In 2003, during a visit to Pallant House Gallery in Chichester, I encountered a small portrait which stopped me in my tracks. What was the strange, stifled emotional longing I sensed in this polite, reserved image from 1952? It seemed almost spooky. I welled up with tears during that first encounter, experiencing the strange shock of an unexpected reunion with an old friend.
The sitter, whose name is David Tindle, looks a little stiff and isolated in his own world. His shoulders seem tense and his hands are awkwardly clasped in front of him. Perhaps the studio is unheated, after all, he’s got three layers of clothing on. The muddy colour palette adds to the sense of froideur between sitter and artist.
The portrait is by John Minton. He belonged to a postwar generation of figurative painters who socialised together. Their number included, famously, Bacon and Freud. He was independently wealthy but chose to divide his time between fine art and commercial art, a practice which had yet to be named ‘illustration.’
Minton is now well remembered for his illustrations on various book jackets, including the first editions of the famously pioneering Elizabeth David cookbooks. Such perceived commercial sell-outs were teased by his fellow ‘serious’ artists like Bacon. Freud was openly dismissive of his skills as a portrait artist.
You’re unlikely nowadays to see Minton canvases on display in the major London art galleries. He was collected by the Tate, but their holdings of his work rest in the warehouses, far from public view. You might be more lucky in regional galleries. My home town, Bournemouth, used to display a Minton portrait of a chap called Norman Bowler in the Rusell-Cotes museum – a painting I’d known since childhood.
This portrait of Bowler, painted at a larger scale, seems less engaging and enigmatic than the portrait of Tindle, somehow. Yet as a teenager the picture still fascinated me on account of the identity of the sitter.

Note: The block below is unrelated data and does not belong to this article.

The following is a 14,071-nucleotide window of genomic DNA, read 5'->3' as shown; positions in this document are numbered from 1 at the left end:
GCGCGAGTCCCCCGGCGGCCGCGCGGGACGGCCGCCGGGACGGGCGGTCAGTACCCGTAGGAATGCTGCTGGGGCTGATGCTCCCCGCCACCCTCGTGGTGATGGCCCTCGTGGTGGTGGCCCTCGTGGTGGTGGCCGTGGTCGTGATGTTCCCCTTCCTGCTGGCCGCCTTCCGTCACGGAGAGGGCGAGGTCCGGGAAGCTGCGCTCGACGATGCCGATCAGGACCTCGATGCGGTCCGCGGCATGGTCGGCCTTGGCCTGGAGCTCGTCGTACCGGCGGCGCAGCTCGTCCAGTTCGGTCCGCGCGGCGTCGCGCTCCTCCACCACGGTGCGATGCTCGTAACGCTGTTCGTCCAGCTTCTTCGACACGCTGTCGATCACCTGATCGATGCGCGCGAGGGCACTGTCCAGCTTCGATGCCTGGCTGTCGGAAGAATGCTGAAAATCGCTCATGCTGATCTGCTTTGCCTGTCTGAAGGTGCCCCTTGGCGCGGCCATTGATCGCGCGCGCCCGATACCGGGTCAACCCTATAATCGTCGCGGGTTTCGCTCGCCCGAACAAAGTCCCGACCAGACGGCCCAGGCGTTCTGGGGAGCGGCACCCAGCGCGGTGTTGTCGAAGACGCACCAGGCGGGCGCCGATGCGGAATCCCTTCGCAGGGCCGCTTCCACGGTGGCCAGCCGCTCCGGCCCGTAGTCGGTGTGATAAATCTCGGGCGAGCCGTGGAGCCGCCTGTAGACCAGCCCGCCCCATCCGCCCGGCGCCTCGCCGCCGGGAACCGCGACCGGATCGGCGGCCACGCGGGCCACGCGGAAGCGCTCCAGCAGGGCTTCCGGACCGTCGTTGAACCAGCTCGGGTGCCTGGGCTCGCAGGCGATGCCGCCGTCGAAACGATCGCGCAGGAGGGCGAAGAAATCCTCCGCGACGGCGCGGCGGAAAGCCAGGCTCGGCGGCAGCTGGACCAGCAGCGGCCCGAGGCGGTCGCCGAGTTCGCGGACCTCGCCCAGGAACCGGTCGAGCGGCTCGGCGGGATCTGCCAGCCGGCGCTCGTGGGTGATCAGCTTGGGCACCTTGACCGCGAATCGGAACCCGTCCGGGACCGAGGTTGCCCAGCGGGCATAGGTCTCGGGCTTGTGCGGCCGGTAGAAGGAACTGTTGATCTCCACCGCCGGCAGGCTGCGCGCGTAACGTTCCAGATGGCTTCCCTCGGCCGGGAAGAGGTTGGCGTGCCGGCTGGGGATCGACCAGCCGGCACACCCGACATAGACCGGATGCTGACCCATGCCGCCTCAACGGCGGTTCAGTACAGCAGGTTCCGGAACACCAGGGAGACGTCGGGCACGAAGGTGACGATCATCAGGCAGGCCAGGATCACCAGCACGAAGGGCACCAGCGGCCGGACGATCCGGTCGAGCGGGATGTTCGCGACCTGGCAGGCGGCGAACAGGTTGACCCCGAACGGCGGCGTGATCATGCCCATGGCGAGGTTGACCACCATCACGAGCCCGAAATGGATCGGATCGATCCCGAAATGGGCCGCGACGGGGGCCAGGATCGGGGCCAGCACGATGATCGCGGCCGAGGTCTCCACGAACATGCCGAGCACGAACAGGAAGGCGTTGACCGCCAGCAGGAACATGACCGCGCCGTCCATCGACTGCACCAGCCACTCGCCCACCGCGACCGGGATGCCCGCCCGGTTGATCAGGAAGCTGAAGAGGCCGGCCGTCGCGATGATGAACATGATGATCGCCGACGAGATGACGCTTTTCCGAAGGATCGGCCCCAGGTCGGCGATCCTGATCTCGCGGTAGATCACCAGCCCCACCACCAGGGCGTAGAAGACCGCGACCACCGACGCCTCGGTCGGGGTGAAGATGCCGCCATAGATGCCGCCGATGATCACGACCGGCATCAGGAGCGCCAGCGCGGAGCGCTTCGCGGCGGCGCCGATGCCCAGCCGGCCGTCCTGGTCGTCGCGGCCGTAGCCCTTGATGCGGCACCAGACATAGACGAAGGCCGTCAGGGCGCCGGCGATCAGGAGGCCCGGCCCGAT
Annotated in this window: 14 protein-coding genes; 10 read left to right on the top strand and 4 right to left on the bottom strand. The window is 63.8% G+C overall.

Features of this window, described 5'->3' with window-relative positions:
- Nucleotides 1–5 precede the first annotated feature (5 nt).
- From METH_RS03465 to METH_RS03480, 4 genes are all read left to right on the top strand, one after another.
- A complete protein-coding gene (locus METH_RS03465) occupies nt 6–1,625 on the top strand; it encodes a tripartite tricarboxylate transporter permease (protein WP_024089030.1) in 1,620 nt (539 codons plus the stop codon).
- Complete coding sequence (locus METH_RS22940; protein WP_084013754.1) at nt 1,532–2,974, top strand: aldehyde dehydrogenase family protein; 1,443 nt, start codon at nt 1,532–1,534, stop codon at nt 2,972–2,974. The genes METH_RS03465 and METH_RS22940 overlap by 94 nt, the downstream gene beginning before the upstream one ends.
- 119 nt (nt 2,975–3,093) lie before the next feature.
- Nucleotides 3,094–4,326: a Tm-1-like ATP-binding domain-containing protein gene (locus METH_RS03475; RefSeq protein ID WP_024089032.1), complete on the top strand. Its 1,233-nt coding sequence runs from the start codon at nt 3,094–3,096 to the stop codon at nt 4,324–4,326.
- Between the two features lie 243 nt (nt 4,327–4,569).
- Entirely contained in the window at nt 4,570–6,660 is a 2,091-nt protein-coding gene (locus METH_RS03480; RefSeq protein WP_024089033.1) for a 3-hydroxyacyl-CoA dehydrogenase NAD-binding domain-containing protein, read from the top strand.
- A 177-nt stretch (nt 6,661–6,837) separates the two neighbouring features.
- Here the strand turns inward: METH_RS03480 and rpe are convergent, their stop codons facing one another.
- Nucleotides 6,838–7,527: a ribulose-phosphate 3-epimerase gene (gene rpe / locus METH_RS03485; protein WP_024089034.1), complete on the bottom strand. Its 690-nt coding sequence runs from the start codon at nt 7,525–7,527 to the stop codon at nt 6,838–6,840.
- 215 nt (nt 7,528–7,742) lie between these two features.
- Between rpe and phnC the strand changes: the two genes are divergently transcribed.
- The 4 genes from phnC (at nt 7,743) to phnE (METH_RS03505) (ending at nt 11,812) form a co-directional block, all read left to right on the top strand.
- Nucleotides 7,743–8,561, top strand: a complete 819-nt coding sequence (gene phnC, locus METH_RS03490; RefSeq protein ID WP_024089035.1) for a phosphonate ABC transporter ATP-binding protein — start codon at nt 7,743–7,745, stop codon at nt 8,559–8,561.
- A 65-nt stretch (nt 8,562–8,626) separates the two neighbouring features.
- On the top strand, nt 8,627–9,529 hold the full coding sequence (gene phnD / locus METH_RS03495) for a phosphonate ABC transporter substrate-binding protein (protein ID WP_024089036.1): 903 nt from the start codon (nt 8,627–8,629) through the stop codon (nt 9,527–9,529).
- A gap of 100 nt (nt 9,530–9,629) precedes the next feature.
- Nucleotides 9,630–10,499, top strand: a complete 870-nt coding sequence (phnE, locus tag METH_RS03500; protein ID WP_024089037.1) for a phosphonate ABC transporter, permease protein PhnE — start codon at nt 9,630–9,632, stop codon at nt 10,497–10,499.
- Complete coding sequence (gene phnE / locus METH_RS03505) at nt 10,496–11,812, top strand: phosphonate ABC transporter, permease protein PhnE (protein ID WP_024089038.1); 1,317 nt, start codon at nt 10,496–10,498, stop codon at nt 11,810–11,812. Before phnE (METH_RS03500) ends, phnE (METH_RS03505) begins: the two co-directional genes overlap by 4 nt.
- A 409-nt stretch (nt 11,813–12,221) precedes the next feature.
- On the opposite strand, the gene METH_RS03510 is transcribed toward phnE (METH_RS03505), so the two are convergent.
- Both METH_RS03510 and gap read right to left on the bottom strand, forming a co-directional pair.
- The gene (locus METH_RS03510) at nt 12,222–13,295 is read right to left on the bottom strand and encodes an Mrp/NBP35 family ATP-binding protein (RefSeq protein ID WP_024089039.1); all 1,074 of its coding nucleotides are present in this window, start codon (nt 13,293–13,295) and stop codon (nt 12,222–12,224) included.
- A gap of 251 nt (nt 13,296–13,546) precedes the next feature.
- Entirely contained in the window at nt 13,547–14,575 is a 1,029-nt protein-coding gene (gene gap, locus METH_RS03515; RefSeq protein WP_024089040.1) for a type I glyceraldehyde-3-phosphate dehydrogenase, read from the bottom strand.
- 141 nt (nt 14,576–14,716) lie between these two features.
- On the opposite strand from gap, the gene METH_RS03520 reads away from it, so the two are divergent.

Norman Bowler was a body-builder in the 1950s, famously good-looking. Minton clearly took a shine to him, and featured him in several artworks. He married Minton’s best friend Henrietta Moraes, one of the most notorious figures in Soho society of that period. She was a muse to Francis Bacon, a wildly promiscuous good-time girl who later descended into alcoholism.
Henrietta’s marriage to Bowler was shortlived. He later went into acting, eventually being cast as a long running character, patriarch Frank Tate, on Emmerdale in the early 90s. You couldn’t make it up.
So who was David Tindle, the sitter in my Chichester portrait? In the original 2011 version of this blogpost, on my old blog, I had nothing but supposition to go on. A Google search told me very little. There was an 80 year old Royal Academician who shared his name, so maybe that was him, I wondered.
Amazingly, though, my blogpost garnered some fresh info. David’s daughter Saskia Tindle messaged me to confirm that her artist father was indeed Minton’s protégé and muse in the 50s. Another friendly message pointed me to a contemporaneous self-portrait by David in the Ruth Borchard collection.